Carpentry as a whole is a trade that involves the assembly, construction and repair of wooden, and sometimes metal, structures. But within this trade, there are two primary types of carpentry: rough and finish.
At Steve Allen Construction in Ocala, FL, we specialize in both forms of carpentry. In today’s blog article, we’ll focus on the ins and outs of what it takes to be a rough carpenter.
Rough Carpentry Basics
Rough carpentry focuses on the framing of a building. This means the carpenters are responsible for the wood or metal support systems the make up a structure’s walls, floors and roof. Think of the frame as the building’s skeleton. The carpenters ensure that the building design meets building codes, follows basic engineering principles and is up to the proper strength standards.
A rough carpenter must perform numerous activities on the job. There’s a lot involved in erecting a building! They must know how to inspect equipment and structures to identify any defects or potential sources of error. They also must be able to properly handle supplies so that the building materials are not ruined and others’ safety is not put in jeopardy. Rough carpenters also must communicate with people both on the job and outside the organization, such as other subcontractors or the building owners.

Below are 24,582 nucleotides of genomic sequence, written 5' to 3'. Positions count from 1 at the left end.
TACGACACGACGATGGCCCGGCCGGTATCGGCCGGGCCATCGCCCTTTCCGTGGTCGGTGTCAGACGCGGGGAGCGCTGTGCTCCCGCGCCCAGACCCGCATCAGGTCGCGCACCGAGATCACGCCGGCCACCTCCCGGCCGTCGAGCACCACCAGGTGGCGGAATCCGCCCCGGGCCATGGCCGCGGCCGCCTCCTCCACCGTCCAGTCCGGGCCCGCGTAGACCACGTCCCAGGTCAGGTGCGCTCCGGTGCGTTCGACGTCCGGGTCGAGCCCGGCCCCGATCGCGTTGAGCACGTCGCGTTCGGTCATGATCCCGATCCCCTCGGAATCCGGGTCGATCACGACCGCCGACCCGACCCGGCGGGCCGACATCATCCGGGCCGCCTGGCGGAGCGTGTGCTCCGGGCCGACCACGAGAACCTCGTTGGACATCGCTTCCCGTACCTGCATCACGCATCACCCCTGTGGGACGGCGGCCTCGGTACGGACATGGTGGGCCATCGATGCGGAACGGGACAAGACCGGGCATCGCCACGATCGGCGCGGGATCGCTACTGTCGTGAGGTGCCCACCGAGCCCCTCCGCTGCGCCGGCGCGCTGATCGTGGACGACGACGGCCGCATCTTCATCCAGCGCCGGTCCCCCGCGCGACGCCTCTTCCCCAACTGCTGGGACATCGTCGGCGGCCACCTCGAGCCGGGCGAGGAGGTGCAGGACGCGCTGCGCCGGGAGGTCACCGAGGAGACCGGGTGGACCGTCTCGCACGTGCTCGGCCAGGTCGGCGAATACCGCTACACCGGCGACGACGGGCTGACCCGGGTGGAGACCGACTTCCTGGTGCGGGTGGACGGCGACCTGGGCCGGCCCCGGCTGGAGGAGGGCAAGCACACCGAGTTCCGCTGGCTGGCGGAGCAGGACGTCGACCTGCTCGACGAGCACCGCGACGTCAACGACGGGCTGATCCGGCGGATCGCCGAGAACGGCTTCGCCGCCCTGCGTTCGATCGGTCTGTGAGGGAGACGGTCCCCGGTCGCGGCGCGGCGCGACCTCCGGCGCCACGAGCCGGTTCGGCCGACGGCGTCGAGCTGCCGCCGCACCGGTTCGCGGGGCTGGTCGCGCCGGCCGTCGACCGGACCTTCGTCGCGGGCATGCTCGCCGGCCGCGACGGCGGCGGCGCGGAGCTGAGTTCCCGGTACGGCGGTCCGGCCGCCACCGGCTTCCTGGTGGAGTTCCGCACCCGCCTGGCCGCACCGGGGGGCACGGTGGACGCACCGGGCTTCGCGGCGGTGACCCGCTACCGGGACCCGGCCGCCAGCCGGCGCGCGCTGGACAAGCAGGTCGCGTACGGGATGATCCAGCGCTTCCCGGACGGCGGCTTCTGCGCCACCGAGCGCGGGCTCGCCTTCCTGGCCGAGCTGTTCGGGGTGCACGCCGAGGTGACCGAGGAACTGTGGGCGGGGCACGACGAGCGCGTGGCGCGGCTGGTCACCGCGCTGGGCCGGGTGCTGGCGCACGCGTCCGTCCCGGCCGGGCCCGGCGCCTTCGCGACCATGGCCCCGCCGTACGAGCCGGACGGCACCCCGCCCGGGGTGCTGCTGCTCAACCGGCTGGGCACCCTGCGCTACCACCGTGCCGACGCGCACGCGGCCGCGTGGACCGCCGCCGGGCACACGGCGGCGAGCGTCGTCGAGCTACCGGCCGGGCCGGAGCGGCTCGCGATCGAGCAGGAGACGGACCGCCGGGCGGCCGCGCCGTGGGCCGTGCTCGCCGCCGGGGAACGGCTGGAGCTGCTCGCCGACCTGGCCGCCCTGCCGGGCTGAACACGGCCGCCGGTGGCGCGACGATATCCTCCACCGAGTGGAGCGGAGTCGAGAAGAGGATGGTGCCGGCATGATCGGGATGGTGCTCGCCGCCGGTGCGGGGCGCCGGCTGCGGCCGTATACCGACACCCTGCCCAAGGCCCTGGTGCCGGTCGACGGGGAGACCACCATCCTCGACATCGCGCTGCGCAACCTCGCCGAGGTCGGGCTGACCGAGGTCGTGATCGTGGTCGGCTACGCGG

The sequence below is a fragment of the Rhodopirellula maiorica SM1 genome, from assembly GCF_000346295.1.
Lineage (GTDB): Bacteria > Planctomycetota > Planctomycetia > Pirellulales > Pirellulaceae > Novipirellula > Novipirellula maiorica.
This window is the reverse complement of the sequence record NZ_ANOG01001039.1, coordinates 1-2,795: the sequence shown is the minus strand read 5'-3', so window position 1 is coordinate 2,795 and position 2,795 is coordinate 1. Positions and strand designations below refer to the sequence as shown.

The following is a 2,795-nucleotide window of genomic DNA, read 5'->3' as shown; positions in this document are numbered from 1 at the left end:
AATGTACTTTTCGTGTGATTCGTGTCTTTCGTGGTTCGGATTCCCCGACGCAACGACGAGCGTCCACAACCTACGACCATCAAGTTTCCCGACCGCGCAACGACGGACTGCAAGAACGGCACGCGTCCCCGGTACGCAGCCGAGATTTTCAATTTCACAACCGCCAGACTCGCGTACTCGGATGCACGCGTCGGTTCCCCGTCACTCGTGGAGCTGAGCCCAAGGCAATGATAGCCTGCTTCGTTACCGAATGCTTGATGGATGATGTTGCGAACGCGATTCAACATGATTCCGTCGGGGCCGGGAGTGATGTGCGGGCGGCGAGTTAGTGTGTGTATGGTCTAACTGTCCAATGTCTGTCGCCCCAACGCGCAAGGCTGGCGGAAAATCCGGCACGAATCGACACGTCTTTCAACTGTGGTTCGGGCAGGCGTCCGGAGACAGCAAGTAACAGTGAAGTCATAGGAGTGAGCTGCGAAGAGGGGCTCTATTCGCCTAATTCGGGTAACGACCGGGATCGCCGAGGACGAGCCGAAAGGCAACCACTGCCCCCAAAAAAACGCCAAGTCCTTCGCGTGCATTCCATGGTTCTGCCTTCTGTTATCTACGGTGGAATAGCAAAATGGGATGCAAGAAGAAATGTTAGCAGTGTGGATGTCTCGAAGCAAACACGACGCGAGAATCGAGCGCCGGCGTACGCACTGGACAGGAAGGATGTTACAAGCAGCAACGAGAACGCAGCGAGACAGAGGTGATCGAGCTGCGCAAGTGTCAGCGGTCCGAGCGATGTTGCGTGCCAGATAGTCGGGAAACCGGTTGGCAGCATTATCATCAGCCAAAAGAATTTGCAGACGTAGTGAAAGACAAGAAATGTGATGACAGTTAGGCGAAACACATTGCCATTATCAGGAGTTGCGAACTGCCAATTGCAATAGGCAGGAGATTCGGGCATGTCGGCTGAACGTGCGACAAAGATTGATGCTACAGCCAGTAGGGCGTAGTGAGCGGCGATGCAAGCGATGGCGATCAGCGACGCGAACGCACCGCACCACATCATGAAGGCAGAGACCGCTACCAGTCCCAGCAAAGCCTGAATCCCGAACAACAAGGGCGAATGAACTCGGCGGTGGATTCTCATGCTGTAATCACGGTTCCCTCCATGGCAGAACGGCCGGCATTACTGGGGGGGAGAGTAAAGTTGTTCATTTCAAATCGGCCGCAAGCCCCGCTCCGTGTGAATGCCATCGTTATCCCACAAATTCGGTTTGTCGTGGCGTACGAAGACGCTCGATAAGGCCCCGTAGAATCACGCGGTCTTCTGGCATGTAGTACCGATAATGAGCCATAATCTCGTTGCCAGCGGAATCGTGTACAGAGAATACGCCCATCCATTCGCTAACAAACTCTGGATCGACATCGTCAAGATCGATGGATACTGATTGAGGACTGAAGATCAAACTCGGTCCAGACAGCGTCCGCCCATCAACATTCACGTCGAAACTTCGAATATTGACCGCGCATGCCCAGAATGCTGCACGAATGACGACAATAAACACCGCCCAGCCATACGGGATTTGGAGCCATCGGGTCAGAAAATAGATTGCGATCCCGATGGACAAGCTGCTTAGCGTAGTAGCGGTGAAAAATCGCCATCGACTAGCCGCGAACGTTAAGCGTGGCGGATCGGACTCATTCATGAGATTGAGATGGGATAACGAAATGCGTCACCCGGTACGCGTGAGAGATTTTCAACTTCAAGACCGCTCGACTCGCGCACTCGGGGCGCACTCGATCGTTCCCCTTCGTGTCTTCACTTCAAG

One of the most important skills a rough carpenter needs may not be what you think – active listening. With something as intricate as the frame of a home, no rough carpenter can afford to miss information. Other skills include mathematics, equipment knowledge, machine repair, time management and complex problem solving. This is not a job for the lazy!
Custom Homes, Tract Homes and Commercial Buildings
Not all rough carpentry is treated the same. Different building types pose different challenges. Custom homes offer possibly the widest variety of work for a rough carpenter. But with that variety comes much more frequent changes to the plan that can become frustrating to keep up with. Tract homes, on the other hand, are much more streamlined. Rough carpenters building these homes work from the same standard plan for every home, but must do so at a much faster pace. Commercial projects are the most rigid and specialized carpentry jobs, usually taken on by bigger companies.
In rough carpentry, there is little room for error and the carpenters must be experienced. To ensure that your next Central Florida framing job is completed using the highest standards, give us a call at Steve Allen Construction. You can also reach us through our contact form or on our social media channels.
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— Steve Allen Inc. (@SteveAllenOcala) November 19, 2014